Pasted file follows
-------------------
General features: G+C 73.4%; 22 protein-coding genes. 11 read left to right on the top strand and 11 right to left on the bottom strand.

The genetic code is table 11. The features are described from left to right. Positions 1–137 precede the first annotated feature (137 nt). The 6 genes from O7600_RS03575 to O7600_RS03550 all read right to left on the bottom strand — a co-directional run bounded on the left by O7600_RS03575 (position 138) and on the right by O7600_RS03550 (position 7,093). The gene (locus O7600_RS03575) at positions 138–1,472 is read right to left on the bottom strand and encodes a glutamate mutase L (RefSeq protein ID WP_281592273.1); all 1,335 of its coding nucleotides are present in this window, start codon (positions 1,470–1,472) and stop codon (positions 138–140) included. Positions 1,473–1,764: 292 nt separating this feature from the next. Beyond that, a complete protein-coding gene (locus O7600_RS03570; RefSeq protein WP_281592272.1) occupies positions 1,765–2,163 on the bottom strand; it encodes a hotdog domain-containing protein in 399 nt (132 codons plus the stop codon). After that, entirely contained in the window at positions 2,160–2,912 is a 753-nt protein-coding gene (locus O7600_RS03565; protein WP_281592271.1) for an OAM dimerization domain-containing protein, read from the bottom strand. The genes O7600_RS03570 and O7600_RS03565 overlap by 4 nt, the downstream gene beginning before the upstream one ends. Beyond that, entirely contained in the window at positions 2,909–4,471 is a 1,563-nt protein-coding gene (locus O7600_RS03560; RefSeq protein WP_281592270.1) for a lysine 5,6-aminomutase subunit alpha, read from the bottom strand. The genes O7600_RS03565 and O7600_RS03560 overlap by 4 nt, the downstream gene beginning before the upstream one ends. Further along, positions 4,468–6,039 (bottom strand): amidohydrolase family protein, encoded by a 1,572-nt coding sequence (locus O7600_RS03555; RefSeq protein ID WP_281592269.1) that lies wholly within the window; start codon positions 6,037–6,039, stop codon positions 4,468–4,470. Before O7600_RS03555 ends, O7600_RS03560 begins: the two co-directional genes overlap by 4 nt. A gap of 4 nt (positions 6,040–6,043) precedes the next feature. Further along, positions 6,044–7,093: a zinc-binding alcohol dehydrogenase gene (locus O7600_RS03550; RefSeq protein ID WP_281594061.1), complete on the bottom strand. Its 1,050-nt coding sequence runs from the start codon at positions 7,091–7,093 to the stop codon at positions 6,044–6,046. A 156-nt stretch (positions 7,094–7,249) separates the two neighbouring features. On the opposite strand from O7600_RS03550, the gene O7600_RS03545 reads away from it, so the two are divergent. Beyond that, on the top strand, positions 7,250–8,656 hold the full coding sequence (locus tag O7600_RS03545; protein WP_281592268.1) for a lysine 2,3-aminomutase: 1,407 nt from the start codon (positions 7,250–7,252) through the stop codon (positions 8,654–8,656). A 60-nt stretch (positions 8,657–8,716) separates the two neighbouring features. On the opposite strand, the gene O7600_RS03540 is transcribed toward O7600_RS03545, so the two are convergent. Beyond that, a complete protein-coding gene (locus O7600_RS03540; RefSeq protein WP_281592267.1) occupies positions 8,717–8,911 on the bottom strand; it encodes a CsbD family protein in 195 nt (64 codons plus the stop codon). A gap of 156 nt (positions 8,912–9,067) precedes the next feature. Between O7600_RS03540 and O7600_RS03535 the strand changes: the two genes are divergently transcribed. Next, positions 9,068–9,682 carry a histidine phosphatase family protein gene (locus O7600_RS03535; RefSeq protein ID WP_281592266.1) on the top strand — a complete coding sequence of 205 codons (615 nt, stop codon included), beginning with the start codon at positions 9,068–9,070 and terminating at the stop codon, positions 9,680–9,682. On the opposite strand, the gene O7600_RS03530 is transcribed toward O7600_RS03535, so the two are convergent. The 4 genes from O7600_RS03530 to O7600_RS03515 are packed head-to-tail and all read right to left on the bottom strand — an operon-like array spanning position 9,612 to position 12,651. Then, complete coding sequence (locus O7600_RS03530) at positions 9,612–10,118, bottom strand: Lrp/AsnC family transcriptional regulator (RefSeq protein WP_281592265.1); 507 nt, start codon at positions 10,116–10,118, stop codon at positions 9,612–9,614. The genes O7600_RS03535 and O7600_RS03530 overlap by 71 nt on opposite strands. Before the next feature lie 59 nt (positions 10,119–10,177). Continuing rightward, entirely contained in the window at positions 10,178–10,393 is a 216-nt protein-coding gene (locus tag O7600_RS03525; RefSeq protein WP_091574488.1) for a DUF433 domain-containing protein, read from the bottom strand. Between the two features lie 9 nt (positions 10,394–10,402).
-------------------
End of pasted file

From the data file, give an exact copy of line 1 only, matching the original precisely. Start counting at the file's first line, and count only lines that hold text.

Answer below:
General features: G+C 73.4%; 22 protein-coding genes. 11 read left to right on the top strand and 11 right to left on the bottom strand.